A Legacy of Her Own
Lady Bird was not simply the best thing that ever happened to Lyndon Johnson. She was also an extraordinary leader in her own right who left our nation two monumental legacies: beautification and Head Start. Thoughtful and sensitive, she set the bar high for future first ladies.
The battle to ban billboards and junkyards along federally supported roads was bone-crushing. In late 1965, after muscling the bill through the Senate, we were at least two dozen votes shy of passage in the House of Representatives. President Johnson had every one of us on staff working to turn votes around. "This is the only thing Lady Bird has asked me for, and we're gonna get it for her," Johnson repeatedly told us. Despite all our calls and the favors we exchanged for votes, on the eve of House action I couldn't see how we could win. Then a Republican representative from Kansas offered an amendment regarding administration of the highway beautification program. He sought to "substitute 'Lady Bird Johnson' wherever 'Secretary of Commerce' appears in the bill."
LBJ immediately saw the opportunity he needed. He called member after member expressing his hurt and resentment that Robert Dole, "this upstart Kansas Republican, insulted the first lady, the president's wife, who just wants to make the land prettier for everybody."
The next day the bill passed.
For Lady Bird that was just the start. She beautified the nation's capital with seasonal flowers throughout its parks and open areas. She traveled the country urging citizens to clean up their streets and alleys and to plant trees and flowers in public spaces. Even after leaving the White House, she taught the nation about the beauty of wildflowers and the ease and benefits of planting them.
Lady Bird and Lyndon Johnson shared a deep love for each other. I am confident that her counsel, often shared in pillow talk, saved him from many missteps. By 7 each morning, White House aides would be in their bedroom to discuss the problems of the day with the president. If Mrs. Johnson had not gotten out of their big four-poster before aides began arriving, she would patiently lie next to her husband, bed jacket on, covers modestly pulled up to her chin. LBJ liked having her next to him, and always accommodating, she made herself as comfortable as possible, though we could sense at times how awkward she must have felt. Eventually Mrs. Johnson would say, "Now you boys look the other way" or "Now you gentlemen get out of here just for a minute" so she could exit to the privacy of her dressing room next door.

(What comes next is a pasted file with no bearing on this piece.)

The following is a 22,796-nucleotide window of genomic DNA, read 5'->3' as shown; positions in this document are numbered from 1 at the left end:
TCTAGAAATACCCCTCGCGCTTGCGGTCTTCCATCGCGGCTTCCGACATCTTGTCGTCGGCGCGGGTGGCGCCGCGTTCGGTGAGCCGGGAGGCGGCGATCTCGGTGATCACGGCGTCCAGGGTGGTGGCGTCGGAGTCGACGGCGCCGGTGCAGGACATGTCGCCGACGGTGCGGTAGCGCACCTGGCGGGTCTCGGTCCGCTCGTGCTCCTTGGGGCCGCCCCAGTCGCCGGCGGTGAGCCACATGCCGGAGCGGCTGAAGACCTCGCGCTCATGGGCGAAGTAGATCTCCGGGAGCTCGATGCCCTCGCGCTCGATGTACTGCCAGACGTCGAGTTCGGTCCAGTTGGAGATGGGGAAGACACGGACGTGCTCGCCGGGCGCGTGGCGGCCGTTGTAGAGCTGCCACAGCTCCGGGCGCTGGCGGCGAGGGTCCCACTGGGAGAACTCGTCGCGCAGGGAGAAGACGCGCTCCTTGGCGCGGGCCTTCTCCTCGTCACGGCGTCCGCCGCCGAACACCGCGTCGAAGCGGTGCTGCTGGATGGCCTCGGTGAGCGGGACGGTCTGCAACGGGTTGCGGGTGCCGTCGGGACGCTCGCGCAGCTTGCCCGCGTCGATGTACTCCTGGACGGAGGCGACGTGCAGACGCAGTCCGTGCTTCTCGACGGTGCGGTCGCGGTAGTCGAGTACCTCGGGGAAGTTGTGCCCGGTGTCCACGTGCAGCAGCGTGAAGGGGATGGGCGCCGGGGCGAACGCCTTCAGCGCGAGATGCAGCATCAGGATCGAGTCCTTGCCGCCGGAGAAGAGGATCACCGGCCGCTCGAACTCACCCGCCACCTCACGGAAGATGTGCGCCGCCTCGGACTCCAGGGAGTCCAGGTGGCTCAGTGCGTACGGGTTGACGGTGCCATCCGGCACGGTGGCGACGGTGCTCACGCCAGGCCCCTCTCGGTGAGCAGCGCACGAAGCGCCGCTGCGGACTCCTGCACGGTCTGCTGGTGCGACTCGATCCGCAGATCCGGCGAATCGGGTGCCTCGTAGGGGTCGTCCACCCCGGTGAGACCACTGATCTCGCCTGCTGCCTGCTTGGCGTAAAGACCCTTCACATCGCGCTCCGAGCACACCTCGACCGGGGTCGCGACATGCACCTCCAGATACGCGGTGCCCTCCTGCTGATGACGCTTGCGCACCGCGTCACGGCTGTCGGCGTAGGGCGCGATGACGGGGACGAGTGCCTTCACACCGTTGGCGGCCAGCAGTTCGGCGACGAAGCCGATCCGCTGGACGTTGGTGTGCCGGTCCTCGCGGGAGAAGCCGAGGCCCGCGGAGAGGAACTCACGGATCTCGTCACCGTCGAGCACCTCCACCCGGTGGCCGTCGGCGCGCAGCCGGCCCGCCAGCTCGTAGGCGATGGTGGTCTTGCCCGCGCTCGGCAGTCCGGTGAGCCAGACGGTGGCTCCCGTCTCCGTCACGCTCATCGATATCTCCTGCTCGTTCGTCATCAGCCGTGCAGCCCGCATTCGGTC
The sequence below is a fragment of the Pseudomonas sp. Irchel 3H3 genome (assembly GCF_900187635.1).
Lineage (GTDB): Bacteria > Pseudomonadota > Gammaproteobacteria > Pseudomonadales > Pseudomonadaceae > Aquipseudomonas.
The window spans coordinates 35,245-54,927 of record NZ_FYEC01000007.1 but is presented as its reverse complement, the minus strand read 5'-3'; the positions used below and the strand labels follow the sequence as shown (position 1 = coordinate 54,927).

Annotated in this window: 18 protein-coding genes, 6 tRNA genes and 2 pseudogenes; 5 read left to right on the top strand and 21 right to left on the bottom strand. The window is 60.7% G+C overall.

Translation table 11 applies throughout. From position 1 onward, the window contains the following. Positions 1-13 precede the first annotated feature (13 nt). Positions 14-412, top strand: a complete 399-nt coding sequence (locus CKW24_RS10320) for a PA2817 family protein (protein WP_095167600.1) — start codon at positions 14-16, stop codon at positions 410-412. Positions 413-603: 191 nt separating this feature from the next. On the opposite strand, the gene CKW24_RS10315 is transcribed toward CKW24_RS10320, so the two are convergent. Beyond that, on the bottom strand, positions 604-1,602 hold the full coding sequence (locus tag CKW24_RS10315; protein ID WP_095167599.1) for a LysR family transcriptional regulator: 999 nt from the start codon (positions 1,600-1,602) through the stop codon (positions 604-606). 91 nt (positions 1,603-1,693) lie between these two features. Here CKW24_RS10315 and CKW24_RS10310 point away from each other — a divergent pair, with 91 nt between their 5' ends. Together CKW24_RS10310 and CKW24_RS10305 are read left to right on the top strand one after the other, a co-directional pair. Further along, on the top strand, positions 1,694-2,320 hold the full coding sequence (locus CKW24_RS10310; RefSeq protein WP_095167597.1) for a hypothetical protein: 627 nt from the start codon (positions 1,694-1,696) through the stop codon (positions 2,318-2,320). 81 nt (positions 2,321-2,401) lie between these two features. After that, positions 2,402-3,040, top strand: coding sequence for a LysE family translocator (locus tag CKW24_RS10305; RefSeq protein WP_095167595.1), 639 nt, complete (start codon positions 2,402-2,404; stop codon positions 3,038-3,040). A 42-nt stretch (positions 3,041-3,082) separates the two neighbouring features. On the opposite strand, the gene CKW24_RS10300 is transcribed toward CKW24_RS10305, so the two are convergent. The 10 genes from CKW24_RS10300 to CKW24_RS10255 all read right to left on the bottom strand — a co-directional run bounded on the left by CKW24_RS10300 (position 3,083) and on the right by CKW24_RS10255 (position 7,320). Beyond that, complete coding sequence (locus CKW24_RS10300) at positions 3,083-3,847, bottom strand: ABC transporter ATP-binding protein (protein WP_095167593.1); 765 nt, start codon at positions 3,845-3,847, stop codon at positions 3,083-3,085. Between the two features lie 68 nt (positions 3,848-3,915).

Rarely did Mrs. Johnson express to us an opinion on substantive matters that we were discussing. But I remember the morning after Justice Tom Clark retired, creating a vacancy on the Supreme Court. We were talking about the president naming the first black justice (Thurgood Marshall) to replace Clark. Lady Bird broke in and said, "Lyndon has done so much for blacks, why not fill the vacancy with the first woman?" We discussed a few women, including Shirley Hufstedler, whom LBJ later named to the federal appellate court in California, but President Johnson was determined to put the first black justice on the Supreme Court.
Then there was the controversy over Head Start. Conservatives opposed such federally financed early-childhood education as an attempt by government to interfere with parents' control of their children. At the time, their protests were code words selected to conjure up the specter of Soviet Russia wrenching children from their homes to convert them to atheistic communism. But Lady Bird knew that the rich had kindergartens and nursery schools, and asked, "Why not the same opportunity for poor children?"
Since 1966, more than 20 million needy children have been through Head Start; this year almost 1 million children will benefit from the program.
The writer, chairman and president of the National Center on Addiction and Substance Abuse at Columbia University, was President Lyndon Johnson's top assistant for domestic affairs.